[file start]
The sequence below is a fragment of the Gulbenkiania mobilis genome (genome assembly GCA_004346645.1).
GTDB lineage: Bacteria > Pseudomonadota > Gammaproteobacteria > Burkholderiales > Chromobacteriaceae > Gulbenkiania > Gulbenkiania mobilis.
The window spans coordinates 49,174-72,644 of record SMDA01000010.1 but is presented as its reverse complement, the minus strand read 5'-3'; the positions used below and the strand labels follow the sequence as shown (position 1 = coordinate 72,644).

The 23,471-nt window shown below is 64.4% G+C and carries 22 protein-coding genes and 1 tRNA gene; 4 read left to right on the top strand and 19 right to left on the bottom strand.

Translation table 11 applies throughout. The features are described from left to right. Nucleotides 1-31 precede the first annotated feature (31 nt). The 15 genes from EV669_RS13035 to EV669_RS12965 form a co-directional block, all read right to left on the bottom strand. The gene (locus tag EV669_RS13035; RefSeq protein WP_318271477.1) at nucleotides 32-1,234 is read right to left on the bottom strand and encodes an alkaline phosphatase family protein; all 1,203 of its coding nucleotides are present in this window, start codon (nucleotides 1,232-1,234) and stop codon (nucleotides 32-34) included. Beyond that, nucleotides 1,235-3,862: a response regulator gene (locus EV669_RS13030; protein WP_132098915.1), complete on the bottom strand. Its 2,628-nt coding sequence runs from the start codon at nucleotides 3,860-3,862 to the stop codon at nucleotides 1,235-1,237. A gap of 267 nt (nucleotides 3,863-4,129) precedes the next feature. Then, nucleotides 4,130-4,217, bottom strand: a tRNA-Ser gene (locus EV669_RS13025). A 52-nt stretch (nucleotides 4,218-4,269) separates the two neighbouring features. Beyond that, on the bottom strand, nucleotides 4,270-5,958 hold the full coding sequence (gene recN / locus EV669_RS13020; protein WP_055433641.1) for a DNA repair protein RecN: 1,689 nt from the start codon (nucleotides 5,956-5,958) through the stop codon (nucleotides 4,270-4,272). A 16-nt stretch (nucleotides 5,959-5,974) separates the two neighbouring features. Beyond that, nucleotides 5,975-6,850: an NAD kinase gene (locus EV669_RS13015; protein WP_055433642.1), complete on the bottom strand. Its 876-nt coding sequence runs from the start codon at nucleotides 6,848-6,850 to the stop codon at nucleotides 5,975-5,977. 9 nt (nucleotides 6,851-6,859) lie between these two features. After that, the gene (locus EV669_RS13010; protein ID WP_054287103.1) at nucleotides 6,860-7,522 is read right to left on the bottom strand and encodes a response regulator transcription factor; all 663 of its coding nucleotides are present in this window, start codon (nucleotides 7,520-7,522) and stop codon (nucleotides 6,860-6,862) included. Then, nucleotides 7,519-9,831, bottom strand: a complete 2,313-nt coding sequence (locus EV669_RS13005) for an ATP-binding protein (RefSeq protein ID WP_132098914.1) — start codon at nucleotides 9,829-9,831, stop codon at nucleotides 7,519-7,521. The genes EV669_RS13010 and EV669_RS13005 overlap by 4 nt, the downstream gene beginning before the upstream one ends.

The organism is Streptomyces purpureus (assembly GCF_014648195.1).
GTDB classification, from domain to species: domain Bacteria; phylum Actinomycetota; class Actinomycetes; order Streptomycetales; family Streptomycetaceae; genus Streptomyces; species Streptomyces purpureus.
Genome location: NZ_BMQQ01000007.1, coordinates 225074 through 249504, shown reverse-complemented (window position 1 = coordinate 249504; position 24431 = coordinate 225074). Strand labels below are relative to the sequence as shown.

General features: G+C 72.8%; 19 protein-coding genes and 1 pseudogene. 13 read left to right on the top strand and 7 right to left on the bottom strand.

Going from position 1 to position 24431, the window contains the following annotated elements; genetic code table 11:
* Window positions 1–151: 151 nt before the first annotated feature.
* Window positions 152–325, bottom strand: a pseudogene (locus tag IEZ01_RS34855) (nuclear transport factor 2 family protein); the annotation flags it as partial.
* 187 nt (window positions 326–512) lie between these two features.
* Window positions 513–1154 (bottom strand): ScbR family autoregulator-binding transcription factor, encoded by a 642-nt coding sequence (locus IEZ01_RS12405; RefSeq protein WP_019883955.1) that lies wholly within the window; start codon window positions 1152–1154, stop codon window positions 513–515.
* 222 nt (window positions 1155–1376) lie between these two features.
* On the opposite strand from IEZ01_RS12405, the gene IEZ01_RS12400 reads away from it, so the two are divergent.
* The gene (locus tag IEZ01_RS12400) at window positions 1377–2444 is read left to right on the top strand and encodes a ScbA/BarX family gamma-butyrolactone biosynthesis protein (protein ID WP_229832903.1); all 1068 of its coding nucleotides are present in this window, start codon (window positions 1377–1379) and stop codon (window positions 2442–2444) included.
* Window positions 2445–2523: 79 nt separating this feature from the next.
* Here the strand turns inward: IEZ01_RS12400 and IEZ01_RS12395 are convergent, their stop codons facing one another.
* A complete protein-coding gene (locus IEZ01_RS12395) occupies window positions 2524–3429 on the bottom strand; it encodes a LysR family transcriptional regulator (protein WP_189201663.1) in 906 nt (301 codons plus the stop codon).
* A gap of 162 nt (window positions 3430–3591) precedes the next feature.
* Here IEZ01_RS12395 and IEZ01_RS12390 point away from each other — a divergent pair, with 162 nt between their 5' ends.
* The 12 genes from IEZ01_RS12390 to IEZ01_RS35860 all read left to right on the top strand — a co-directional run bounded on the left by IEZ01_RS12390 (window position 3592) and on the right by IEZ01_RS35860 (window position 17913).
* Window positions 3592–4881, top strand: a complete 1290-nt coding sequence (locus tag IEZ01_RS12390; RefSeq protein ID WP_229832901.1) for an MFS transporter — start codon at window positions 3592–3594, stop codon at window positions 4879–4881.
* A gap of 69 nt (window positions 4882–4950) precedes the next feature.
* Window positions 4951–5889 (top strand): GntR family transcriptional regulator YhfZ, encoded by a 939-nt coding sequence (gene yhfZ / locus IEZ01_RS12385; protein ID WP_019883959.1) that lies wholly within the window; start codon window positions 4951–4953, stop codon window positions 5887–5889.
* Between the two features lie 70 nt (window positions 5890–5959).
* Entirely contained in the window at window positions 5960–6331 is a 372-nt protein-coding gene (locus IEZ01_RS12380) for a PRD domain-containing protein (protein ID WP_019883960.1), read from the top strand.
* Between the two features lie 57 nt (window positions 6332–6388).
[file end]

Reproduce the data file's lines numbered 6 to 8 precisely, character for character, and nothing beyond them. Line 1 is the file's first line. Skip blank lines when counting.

The organism is Streptomyces purpureus (assembly GCF_014648195.1).
GTDB classification, from domain to species: domain Bacteria; phylum Actinomycetota; class Actinomycetes; order Streptomycetales; family Streptomycetaceae; genus Streptomyces; species Streptomyces purpureus.
Genome location: NZ_BMQQ01000007.1, coordinates 225074 through 249504, shown reverse-complemented (window position 1 = coordinate 249504; position 24431 = coordinate 225074). Strand labels below are relative to the sequence as shown.